Published: Sat, May 26, 2018
Worldwide | By Victor Meyer

Hawaii's Erupting Kilauea Volcano Is Now Spouting Blue Flames of Burning Methane

Hawaii's Erupting Kilauea Volcano Is Now Spouting Blue Flames of Burning Methane

But by Wednesday, USGS officials said a wall of lava has been forming from the fissure nearest the plant, preventing molten rock from reaching the facility.

Authorities were racing Tuesday to close off production wells at a geothermal plant threatened by a lava flow from Kilauea volcano on Hawaii's Big Island.

Early Wednesday morning, officials from the U.S. Geological Survey spotted blue flames rising from cracks in a country road in Leilani Estates, near where lava is spewing from the Kīlauea volcano's lower east rift zone.

Lava entered the ocean from a third flow, marking the third week of a Hawaii volcano eruption that has opened up almost two dozen vents in rural communities, destroyed dozens of buildings and shot miles-high plumes of ash into the sky.

"It's very dramatic. It's very eerie", Jim Kauahikaua, a USGS scientist, said.

Lava from the Kilauea volcano in Hawaii is threatening a geothermal power plant owned by an Israeli company.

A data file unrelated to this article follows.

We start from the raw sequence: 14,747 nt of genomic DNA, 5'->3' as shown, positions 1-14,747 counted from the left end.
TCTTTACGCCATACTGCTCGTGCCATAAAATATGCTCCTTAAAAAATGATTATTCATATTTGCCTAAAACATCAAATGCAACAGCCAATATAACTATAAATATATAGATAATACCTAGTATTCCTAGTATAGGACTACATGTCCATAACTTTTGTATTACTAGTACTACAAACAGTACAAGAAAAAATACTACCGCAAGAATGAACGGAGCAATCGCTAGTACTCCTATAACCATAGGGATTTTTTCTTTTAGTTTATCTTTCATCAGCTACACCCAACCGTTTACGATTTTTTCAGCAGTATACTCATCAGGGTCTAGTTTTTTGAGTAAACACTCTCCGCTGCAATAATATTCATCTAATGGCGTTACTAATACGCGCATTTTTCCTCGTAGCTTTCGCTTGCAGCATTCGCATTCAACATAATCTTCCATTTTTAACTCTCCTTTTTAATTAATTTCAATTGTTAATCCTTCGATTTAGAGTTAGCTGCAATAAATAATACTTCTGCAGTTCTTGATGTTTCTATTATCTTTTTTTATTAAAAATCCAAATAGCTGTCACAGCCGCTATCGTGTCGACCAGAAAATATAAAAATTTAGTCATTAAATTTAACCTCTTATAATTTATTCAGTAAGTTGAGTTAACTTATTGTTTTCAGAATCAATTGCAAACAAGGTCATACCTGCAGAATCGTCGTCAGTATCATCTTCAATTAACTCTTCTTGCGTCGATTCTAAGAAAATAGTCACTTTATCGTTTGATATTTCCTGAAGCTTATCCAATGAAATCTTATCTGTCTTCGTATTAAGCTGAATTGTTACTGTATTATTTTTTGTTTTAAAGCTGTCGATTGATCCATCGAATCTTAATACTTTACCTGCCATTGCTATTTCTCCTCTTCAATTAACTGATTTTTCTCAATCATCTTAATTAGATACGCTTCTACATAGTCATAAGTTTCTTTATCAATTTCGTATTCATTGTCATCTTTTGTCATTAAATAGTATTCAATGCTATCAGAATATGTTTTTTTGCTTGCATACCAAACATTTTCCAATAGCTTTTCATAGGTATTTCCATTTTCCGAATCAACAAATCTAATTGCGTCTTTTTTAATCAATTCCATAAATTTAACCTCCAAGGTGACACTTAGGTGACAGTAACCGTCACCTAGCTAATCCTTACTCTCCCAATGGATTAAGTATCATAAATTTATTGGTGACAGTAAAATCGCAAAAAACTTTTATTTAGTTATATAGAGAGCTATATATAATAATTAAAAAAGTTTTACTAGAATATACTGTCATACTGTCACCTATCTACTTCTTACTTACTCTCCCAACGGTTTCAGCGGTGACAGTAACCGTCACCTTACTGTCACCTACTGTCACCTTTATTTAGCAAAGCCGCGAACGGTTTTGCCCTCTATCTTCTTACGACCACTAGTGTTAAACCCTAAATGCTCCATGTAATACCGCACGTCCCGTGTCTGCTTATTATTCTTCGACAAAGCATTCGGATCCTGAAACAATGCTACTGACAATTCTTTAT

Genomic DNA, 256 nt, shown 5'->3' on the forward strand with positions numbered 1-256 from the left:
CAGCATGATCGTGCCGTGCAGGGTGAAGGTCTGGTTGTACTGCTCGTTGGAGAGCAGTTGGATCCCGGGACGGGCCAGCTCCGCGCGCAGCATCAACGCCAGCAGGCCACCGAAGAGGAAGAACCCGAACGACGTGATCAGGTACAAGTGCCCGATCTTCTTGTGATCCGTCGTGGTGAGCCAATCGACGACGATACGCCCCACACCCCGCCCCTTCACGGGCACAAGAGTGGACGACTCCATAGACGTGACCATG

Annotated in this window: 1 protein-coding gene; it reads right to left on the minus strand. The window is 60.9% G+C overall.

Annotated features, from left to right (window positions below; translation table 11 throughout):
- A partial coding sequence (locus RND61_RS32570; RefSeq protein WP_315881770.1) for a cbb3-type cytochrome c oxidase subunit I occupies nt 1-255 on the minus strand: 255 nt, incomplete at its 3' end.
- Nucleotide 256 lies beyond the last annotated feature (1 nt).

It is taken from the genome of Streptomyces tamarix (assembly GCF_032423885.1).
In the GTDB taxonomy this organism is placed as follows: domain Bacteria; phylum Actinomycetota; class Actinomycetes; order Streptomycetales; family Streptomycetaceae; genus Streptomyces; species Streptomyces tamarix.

So far, more than 2,000 people have been evacuated from the area as almost two dozen fissures opened in the ground and lava slowly moved toward the sea.

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At least 50 rural homes and other structures have been destroyed by lava from fissures in a small area of the Big Island.

The Hawaii County Civil Defense agency warned in its latest bulletin that residents downwind of Kilauea should take care to avoid exposure to ash, which can cause eye irritation and breathing difficulties, particularly in people with respiratory problems. Lava continues to erupt in two evacuated subdivisions. The observatory said in a release that the volcano's fissures were actively expelling lava during the period in which the time-lapse footage was shot.

"One of the first things emergency responders wanted to know was where the lava was coming out, where are all the fissures", said J.

Lava from a nearby, new volcanic vent entered, then stalled, on the 815-acre (329.8 hectare) property where the Puna Geothermal Venture wells occupy around 40 acres (16 hectares).

Authorities are urging people to stay away from areas where lava meets the ocean because of its hazards.

Geological Survey scientist Wendy Stovall said the methane could cause explosions when it ignited while trapped underground.

According to reports, both Norwegian Cruise Lines and Royal Caribbean have canceled stops at Hilo, the Big Island's port, so tourists can't "come seek" adventure there, even if they wanted to.

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